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Easy Office Exercises That Do Wonders for Your Body

Prevent "office back" and stay energized with these 3 Pilates-type exercises

According to the Mayo Clinic, back pain is one of the single biggest reasons that people pay a visit to their doctors. What's worse, "it is the leading cause of disability worldwide." As the NIH has reported, "one-quarter of adults have at least one day of lower back pain in a three-month period." Throw in a full year of working-from-home in ergonomically nightmarish dining-room chairs and the mass closure of gyms, and no doubt those figures are looking increasingly worse.

Believe it or not, there are some great little exercises you can do while seated at your desk that can give you back some much needed love. What follow are three great little exercise moves—all inspired by Pilates, the strengthening-and-stretching mode of exercise that famously targets the core muscles and relieves strain to the back. Follow the prescribed movements and instructions, and you'll be feeling less pain in your own lower back.



Male sitting on office chair at desk with good posture and support

Sit tall in your chair with your lower back flat against your backrest, shoulders square, feet flat on the floor, and knees together. Inhale through your nose and scoop your stomach muscles inward and up for a count of 5. Release. Do 3 to 5 reps.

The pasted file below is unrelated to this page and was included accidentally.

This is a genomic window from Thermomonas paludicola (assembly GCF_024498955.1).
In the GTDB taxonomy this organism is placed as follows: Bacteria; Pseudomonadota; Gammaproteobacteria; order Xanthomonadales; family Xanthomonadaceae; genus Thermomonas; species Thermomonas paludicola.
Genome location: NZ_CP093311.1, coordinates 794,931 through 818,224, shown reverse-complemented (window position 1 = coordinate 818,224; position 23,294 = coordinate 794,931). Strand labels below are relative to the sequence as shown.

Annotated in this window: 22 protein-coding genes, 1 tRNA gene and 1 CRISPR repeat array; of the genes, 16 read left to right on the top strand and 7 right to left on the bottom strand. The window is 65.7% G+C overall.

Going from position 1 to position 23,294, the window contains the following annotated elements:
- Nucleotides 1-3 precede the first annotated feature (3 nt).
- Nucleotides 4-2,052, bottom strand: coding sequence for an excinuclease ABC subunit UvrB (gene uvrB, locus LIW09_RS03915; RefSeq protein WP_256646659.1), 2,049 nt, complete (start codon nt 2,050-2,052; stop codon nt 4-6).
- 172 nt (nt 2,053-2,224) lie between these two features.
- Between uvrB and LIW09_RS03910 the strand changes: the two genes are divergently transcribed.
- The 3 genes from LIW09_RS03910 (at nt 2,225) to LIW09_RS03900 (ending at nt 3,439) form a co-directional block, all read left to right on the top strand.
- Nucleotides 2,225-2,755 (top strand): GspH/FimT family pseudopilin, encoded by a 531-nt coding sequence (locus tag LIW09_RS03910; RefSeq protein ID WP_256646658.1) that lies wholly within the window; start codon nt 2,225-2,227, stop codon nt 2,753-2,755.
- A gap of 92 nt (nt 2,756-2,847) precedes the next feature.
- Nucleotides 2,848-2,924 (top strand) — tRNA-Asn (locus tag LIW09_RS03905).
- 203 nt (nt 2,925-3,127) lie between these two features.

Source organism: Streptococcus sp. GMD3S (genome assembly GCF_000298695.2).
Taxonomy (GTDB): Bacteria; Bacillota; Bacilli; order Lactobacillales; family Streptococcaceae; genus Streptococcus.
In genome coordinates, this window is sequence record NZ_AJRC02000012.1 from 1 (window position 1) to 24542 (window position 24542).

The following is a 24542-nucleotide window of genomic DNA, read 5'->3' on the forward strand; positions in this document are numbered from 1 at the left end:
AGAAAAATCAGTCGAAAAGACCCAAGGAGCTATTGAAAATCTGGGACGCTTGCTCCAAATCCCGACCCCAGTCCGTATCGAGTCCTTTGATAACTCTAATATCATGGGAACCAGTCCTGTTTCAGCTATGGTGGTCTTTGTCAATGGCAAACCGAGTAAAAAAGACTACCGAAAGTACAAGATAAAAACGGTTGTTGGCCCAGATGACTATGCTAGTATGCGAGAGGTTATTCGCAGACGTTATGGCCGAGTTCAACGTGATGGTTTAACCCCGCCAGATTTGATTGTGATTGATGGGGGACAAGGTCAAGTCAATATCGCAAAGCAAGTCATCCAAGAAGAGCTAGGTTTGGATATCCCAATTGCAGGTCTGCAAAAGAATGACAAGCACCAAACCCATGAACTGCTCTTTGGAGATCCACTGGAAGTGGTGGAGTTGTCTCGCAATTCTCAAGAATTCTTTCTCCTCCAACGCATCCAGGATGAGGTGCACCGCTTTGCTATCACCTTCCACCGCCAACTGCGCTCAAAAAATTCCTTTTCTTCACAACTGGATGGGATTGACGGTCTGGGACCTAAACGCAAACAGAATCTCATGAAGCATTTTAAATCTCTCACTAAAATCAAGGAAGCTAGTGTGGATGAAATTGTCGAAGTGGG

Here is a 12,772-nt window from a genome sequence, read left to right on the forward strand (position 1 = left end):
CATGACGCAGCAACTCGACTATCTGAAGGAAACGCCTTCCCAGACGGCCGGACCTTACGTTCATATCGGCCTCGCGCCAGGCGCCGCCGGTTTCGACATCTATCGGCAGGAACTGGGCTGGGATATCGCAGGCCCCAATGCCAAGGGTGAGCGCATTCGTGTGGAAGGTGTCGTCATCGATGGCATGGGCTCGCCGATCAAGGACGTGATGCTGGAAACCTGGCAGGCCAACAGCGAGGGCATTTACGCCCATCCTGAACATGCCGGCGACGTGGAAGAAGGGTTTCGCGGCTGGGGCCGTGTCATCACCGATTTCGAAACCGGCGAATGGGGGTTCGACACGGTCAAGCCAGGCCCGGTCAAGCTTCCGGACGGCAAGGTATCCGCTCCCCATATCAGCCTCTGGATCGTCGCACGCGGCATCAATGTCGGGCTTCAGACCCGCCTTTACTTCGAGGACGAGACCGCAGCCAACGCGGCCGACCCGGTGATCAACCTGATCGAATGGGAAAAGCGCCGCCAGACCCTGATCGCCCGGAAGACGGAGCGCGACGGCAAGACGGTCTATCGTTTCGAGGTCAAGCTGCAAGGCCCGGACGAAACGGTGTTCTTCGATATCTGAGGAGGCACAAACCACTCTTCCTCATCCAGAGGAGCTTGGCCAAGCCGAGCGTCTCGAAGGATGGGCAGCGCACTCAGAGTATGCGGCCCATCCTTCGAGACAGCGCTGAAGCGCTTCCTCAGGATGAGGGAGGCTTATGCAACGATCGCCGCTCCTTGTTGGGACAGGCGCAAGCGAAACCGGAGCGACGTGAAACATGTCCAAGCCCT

Leg Lifts

Sport exercises for office. Office yoga for tired employees with chair and table. Legs workout.

Sit with your back straight and your knees together. Using your gluteus maximus, lift and straighten your leg, keeping your stomach scooped. Hold for 5 seconds. Repeat on both sides 3 to 5 times. This works your core muscles.


Neck Stretch

Thoughtful businesswoman taking a moment to relax leaning back in her chair staring up into the air with her hands behind her head

Sit up straight and turn your head to the right as far as you can. Hold. Keep your chin parallel to the floor. Now turn to the left and hold. Repeat 4 times. This will eliminate tension at the base of your neck before it can travel down your back.

William Mayle
William Mayle is a UK-based writer who specializes in science, health, fitness, and other lifestyle topics. Read more
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